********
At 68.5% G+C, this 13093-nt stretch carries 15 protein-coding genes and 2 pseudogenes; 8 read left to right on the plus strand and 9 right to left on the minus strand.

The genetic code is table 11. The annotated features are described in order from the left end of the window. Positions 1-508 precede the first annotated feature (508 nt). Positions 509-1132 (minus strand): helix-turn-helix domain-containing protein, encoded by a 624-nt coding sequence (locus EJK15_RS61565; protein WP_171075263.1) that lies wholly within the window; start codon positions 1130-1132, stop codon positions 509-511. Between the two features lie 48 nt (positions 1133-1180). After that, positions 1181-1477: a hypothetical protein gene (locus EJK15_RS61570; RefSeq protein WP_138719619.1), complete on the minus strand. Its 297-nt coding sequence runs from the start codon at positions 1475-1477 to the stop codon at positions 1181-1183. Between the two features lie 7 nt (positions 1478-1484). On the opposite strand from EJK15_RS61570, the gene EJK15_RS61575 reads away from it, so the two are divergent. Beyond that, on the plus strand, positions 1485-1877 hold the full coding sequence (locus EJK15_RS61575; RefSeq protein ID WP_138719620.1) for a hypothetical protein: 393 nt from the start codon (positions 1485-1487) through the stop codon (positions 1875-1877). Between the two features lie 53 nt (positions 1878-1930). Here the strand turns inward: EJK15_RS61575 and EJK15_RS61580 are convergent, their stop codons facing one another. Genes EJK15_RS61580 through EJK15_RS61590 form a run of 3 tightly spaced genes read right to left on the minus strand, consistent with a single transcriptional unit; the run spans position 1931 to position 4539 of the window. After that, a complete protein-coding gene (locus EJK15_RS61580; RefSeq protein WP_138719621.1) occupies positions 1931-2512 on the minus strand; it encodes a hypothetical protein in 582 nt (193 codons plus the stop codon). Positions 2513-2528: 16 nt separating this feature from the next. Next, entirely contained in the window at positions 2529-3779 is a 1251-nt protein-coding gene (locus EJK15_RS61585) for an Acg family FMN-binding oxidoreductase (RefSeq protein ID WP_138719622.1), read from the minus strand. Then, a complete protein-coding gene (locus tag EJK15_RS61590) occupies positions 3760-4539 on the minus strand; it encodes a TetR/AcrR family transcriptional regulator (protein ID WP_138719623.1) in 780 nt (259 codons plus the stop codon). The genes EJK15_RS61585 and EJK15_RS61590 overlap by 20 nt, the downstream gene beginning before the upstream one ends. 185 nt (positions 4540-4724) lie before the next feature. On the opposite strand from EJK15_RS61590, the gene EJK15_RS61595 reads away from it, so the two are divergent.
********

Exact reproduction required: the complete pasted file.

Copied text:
At 68.5% G+C, this 13093-nt stretch carries 15 protein-coding genes and 2 pseudogenes; 8 read left to right on the plus strand and 9 right to left on the minus strand.

The genetic code is table 11. The annotated features are described in order from the left end of the window. Positions 1-508 precede the first annotated feature (508 nt). Positions 509-1132 (minus strand): helix-turn-helix domain-containing protein, encoded by a 624-nt coding sequence (locus EJK15_RS61565; protein WP_171075263.1) that lies wholly within the window; start codon positions 1130-1132, stop codon positions 509-511. Between the two features lie 48 nt (positions 1133-1180). After that, positions 1181-1477: a hypothetical protein gene (locus EJK15_RS61570; RefSeq protein WP_138719619.1), complete on the minus strand. Its 297-nt coding sequence runs from the start codon at positions 1475-1477 to the stop codon at positions 1181-1183. Between the two features lie 7 nt (positions 1478-1484). On the opposite strand from EJK15_RS61570, the gene EJK15_RS61575 reads away from it, so the two are divergent. Beyond that, on the plus strand, positions 1485-1877 hold the full coding sequence (locus EJK15_RS61575; RefSeq protein ID WP_138719620.1) for a hypothetical protein: 393 nt from the start codon (positions 1485-1487) through the stop codon (positions 1875-1877). Between the two features lie 53 nt (positions 1878-1930). Here the strand turns inward: EJK15_RS61575 and EJK15_RS61580 are convergent, their stop codons facing one another. Genes EJK15_RS61580 through EJK15_RS61590 form a run of 3 tightly spaced genes read right to left on the minus strand, consistent with a single transcriptional unit; the run spans position 1931 to position 4539 of the window. After that, a complete protein-coding gene (locus EJK15_RS61580; RefSeq protein WP_138719621.1) occupies positions 1931-2512 on the minus strand; it encodes a hypothetical protein in 582 nt (193 codons plus the stop codon). Positions 2513-2528: 16 nt separating this feature from the next. Next, entirely contained in the window at positions 2529-3779 is a 1251-nt protein-coding gene (locus EJK15_RS61585) for an Acg family FMN-binding oxidoreductase (RefSeq protein ID WP_138719622.1), read from the minus strand. Then, a complete protein-coding gene (locus tag EJK15_RS61590) occupies positions 3760-4539 on the minus strand; it encodes a TetR/AcrR family transcriptional regulator (protein ID WP_138719623.1) in 780 nt (259 codons plus the stop codon). The genes EJK15_RS61585 and EJK15_RS61590 overlap by 20 nt, the downstream gene beginning before the upstream one ends. 185 nt (positions 4540-4724) lie before the next feature. On the opposite strand from EJK15_RS61590, the gene EJK15_RS61595 reads away from it, so the two are divergent.